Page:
by Molly Johnson, Features Editor, and Ethan Peller, Features Reporter
photo contributed by Eva Shimkus
First envisioned by photography teacher Bob Bouchal as a time for both students and teachers to roam the halls and enjoy live music, Passin’ Time has come a long way since its creation.
Now, English teacher Alan Reinstein manages the tradition, which occurs one Lion block per term to provide a much needed in-school break to the South community.
Passin’ Time’s inclusive nature gives South’s bands a unique opportunity to perform in front of a live audience, Reinstein said
“It’s a great way for bands and performers to get low-stakes performance practice,” he said.
At a Passin’ Time in May, indie rock band Nervous Girls performed for their first time ever. Senior and bassist Hannah Namini said that Passin’ Time has been an easy way for her band to get experience in front of a live audience.
“If you mess up, it’s whatever. But it’s still good to perform in front of an audience,” she said.
Freshman flutist Eli Scharf first performed at Passin’ Time in November. Though he’s played flute for six years, he said that at first, performing publicly was daunting.
“I love creating music and if I can share what I practice and what I create with other people, I think that’s fun,” Scharf said. “I felt that more than the nerves of having everyone see me.”
Sophomore and guitarist Ezekiel Deveaux-Turner plays in a jazz rock band with freshmen Bennett Frost and Yasen Dimitrov. He said he participates in Passin’ Time to both experience performing publicly and to advertise his band.
“I want to expand my talent, get in front of stages, get used to that since I’m probably going to do it a lot more,” he said.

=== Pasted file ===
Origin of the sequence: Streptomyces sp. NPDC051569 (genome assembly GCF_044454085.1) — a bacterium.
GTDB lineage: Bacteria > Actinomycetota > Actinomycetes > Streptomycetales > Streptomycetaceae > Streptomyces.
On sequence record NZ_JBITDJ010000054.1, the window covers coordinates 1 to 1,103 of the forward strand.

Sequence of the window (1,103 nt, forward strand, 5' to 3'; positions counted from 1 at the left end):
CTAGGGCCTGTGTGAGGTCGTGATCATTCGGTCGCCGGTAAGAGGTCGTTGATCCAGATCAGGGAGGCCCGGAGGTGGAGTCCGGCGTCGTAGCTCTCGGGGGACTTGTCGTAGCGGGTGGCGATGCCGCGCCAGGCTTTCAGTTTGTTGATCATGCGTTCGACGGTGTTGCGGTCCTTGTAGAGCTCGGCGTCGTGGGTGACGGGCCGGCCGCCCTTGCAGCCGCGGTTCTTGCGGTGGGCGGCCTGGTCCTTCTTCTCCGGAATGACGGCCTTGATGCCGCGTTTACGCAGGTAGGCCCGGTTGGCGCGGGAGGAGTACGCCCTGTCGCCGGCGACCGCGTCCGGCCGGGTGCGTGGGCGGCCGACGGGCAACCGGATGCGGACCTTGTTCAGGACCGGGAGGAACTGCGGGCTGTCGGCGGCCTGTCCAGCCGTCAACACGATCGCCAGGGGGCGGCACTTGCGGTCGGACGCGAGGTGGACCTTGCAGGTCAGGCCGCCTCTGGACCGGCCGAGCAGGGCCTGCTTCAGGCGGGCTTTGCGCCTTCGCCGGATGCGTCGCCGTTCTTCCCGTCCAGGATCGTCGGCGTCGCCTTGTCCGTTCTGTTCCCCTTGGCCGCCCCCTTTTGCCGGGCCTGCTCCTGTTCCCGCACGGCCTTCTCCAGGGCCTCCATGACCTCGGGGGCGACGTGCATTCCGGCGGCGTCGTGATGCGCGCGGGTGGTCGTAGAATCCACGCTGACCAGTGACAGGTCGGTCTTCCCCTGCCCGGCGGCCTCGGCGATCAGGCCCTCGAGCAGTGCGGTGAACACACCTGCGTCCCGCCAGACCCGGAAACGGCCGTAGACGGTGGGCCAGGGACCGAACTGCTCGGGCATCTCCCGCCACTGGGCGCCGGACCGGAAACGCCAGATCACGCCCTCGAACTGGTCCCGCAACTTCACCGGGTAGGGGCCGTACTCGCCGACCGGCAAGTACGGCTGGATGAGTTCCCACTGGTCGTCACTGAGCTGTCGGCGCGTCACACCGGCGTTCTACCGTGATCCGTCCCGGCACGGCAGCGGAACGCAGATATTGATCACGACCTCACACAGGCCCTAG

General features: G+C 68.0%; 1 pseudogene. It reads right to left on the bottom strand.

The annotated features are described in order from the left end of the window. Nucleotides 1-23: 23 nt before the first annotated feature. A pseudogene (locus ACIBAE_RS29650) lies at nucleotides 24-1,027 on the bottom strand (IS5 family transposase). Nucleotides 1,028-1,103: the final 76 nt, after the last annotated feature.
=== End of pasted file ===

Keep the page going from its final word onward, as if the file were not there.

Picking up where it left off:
Frost, a drummer in the band, said that the opportunity to perform lets him share his personality with the school community.
“[Passin’ Time] gives you a chance to show people what you’re passionate about, what you love to do,” he said.
Freshman vocalist David Rosemberg said that he hopes Passin’ Time will help him meet people in the South community.
“Getting people to know me as someone who sings is more than having to go up to them. “I’m just excited to see people,” he said.
Music serves as a form of stress relief for Rosemberg, and Passin’ Time has given him a chance to share that with his classmates.
“Sometimes school gets tough and stressful, and I feel like singing and writing songs is sort of a way to put my own emotions into words,” he said.
English teacher David Weintraub regularly performs on the drums and guitar at Passin’ Time, in a band with other teachers. He said he enjoys being an audience member, too.
“I just love seeing my students in that context, seeing how even if they may be quiet in class, they’re very loud when they get on the mic and you see different sides of their personalities,” he said. “[Passin’ Time] brings a lot of creativity and joy into the halls.”
Similarly, Namini said she enjoys seeing the variety in others’ acts.
“I remember a teacher a few years ago had brought in their own, traditional instruments, and it was really cool,” she said.
Rosemberg said that part of the importance of sharing music is the challenge for musicians to step out of their comfort zones.
“Maybe [Passin’ Time] was created to give a voice to the people who wanted to share their own music but were too scared or didn’t find the right opportunity,” he said.
Weintraub said he likes how Passin’ Time is unique to South.
“What other school can you have abstract, noisy, synthesizer improvisations with psychedelic backing between math and history class?” he said. “[Passin’ Time] is so quirky and distinctive and just brings a lot of creativity and joy into the halls.”